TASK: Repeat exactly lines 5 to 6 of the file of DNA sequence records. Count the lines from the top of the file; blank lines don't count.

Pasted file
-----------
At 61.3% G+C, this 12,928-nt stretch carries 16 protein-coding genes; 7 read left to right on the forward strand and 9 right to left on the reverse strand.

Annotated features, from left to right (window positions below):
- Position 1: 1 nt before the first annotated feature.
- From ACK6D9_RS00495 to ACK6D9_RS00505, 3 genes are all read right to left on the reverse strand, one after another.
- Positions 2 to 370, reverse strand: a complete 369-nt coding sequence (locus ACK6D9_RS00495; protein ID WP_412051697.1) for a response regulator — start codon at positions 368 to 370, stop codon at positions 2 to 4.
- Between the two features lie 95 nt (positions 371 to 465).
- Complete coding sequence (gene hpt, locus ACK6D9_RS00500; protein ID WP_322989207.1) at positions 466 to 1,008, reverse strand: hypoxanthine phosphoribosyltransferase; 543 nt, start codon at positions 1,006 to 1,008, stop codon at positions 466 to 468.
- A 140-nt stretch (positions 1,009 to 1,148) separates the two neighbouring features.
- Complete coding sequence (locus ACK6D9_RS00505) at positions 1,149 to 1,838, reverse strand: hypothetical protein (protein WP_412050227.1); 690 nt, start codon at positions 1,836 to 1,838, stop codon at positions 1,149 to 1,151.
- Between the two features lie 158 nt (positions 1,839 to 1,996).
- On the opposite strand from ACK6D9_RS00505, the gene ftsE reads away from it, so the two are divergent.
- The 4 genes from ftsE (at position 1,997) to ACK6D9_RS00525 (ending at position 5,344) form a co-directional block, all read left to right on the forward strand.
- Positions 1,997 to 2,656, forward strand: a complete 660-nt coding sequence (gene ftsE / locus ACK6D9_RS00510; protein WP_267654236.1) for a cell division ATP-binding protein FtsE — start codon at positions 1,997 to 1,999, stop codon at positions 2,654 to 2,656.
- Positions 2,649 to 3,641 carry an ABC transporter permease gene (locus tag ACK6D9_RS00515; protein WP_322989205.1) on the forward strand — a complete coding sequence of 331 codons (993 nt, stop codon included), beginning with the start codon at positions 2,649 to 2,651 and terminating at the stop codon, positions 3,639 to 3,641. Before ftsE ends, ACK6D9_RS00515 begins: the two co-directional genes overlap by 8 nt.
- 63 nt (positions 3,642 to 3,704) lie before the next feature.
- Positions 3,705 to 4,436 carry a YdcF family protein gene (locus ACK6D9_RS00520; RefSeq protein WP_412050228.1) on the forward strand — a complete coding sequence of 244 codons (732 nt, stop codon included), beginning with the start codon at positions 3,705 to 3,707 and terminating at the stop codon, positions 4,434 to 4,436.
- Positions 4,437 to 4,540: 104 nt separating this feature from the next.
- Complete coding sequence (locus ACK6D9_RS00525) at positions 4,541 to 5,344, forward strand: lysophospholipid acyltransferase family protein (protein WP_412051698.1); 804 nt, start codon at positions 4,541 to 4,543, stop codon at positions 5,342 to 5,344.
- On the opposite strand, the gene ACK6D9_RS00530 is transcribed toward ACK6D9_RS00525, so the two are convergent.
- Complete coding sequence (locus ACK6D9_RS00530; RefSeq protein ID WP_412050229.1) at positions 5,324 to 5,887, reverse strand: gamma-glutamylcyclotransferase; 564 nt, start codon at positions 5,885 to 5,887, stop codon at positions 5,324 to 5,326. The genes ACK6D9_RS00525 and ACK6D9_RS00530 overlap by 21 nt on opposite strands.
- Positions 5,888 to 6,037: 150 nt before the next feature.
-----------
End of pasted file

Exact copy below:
- Positions 2 to 370, reverse strand: a complete 369-nt coding sequence (locus ACK6D9_RS00495; protein ID WP_412051697.1) for a response regulator — start codon at positions 368 to 370, stop codon at positions 2 to 4.
- Between the two features lie 95 nt (positions 371 to 465).